Be-that-as-it-may, one of the finer qualities of the book was how Nicholas carefully walked the reader through Gabriel’s life. We get to see, inch by painful inch, his story unfold, from the lows to the highs, so much so that certain elements are so systematically revealed, there is a real mesmerizing quality to the pages.

Without revealing too much, and I want to leave a lot of detail out of this review, mostly because I want a first time reader to discover these things on their own, in their natural environment and revelation. However, if we were to look upon this work as a musical composition, I’d say Nicholas hit a range of notes, colliding together in a spectacularly rich, dramatic, heartbreaking, and joyous crescendo. There were moments of happiness. There were moments of tragedy and helplessness (lots of helplessness, and not too surprising considering the subject matter). Lots of regret and understanding purpose. And, especially towards the middle and later half, moments of dementia, unsure if things seen are real or the figment of Gabriel’s imagination, hallucinations caused by his rapidly decaying mind.

And…I will not spoil the rest. You’ll have to find out on your own what happens. Overall, my only complaint, and this is marginal, was the absence of the daughter, Melanie, from a majority of the story. There is a beautiful father-daughter scene in chapter 2, and I had hoped to see more of them. But the focus was not on Melanie, but rather Gabriel, thus, we did not venture far from his perspective. And that’s okay, it doesnt ruin anything at all. When she finally does come back into play, those moments really captured the emotional momentum, literally bringing tears to my eyes. Thank you for that, Nicolas, really. And bravo, sir. Bravo.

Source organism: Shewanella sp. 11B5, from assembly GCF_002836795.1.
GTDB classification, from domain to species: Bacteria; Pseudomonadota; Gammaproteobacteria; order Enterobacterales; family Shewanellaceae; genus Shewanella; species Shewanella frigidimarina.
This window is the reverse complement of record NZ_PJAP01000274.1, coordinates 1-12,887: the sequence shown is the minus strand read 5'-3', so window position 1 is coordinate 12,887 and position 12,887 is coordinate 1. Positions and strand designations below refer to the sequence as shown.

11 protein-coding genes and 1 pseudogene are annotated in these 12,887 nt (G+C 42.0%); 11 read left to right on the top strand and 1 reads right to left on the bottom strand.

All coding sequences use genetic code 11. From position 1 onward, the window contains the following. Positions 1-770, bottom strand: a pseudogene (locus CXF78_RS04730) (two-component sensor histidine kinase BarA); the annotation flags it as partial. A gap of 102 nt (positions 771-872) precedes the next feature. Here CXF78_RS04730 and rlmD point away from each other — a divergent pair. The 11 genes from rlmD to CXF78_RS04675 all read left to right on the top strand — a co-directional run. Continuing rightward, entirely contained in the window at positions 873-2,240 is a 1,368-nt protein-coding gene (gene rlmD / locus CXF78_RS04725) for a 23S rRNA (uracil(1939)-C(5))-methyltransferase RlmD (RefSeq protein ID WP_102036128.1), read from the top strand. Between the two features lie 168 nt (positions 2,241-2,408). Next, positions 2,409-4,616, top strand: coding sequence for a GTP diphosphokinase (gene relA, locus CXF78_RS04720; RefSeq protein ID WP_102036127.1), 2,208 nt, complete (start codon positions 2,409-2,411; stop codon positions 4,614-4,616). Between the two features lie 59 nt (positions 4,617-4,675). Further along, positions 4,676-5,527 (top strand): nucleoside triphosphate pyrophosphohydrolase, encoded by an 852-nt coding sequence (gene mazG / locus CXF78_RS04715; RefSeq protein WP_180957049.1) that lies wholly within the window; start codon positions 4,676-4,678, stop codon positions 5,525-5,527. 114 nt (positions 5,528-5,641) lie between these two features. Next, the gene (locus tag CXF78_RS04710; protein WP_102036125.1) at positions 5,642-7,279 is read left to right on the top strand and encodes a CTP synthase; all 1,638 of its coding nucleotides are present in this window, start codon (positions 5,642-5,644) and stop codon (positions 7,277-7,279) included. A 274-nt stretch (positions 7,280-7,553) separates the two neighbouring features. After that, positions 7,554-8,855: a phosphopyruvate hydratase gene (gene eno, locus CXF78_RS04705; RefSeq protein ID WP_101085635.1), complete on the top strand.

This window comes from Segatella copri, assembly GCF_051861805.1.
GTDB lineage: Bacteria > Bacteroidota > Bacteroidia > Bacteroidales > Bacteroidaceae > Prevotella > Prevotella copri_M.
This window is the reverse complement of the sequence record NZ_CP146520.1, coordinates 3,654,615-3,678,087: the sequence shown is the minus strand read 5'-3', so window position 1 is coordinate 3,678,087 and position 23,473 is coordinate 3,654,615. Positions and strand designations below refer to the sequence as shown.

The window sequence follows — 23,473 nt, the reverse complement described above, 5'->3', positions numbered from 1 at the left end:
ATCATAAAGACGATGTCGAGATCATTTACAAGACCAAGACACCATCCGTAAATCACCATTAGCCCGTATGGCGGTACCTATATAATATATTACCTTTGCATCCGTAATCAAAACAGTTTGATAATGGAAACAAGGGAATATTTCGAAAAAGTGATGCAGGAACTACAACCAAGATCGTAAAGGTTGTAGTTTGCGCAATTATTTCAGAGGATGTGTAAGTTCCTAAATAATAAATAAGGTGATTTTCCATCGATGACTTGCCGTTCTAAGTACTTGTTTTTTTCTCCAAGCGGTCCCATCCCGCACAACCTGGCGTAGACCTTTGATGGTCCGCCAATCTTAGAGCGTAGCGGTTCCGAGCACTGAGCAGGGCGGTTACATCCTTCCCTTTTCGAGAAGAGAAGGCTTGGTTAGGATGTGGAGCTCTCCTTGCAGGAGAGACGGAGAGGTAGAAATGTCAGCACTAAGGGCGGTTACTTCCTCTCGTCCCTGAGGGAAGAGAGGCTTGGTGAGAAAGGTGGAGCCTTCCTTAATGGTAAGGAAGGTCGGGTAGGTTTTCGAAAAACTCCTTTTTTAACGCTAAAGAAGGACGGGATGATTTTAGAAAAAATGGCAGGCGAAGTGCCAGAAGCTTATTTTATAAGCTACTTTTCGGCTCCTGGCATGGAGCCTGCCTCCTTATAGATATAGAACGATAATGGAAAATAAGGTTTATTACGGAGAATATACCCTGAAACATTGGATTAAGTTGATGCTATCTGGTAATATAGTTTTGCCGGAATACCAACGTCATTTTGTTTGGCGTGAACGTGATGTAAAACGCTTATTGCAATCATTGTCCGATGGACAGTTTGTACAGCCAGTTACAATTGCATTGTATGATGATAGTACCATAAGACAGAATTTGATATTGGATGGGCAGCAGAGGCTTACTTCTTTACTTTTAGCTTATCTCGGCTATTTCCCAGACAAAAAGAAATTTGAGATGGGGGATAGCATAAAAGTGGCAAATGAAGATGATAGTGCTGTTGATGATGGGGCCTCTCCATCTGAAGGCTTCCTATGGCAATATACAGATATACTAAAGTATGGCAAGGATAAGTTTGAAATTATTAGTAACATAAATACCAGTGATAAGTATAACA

My Review: 5/5

You can get your copy of Pale Highway on Amazon, here.


The Lazarus Effect: in review

Here is it, mid March and I haven’t been to the movies since, best guess, November. So, as a movie, especially horror movie, connoisseur (fancy way of saying junkie), I was feeling a bit peckish (the itch) to hit my local theater up for whatever horror movie was currently available. I had hoped to check the supposedly released It Follows. But much to my dismay, apparently Houston selected not to partake in the limited release. So what else was there? What else could I sink my teeth into and wet my appetites? Well, as the title of this post suggests, The Lazarus Effect so happened to be still in theaters with a respectable selection of screening times. I had seen the preview for this before. The Lazarus Effect, via preview alone, reminded me of a juiced up Flatliners…but with demons. So, with no other horror title to select from, I purchased my ticket for a Friday the 13th 9:55pm showing…and this is what I got:

Obviously, The Lazarus Effect failed to capture the imagination of critics. But then again, when are critics ever right in regards to horror movies? Remember a certain film called The Thing? Back in 82, critics hated the damn film, but look at it now! The Thing has a huge cult following and is heralded as one of the greatest films ever made. Okay. So now that I’ve snuck in a The Thing mention, lets get back to the topic at hand. The Lazarus Effect in all its non critical acclaim had both its ups and downs. The unfortunate downs however occurred where it mattered the most. Lets take this play for play. The following review will be as SPOILER FREE as possible.


THE LAZARUS EFFECT follows a group of researchers led by Frank and his fiancé Zoe who’ve achieved the unimagithelazaruseffectmovieposternable – bringing the dead back to life. After a successful, yet unsanctioned, trial on a newly deceased animal, the team is ready to unveil their breakthrough to the world. When the dean of their university learns of their underground experiments, their project is unexpectedly shut down and their materials confiscated. Frank, Zoe and their team take matters into their own hands, launching a rogue attempt to recreate their experiment, during which things go terribly wrong and one of their own, Zoe, is horrifically killed. Fueled by terror and grief, Frank pushes them to do the unthinkable: attempt to resurrect their first human test subject. Initially, the procedure appears a success, but the team soon realizes something is wrong with Zoe. As her strange new persona reveals itself, the team quickly becomes stuck in a gruesome reality. They are no longer faced with the question … Written by Relativity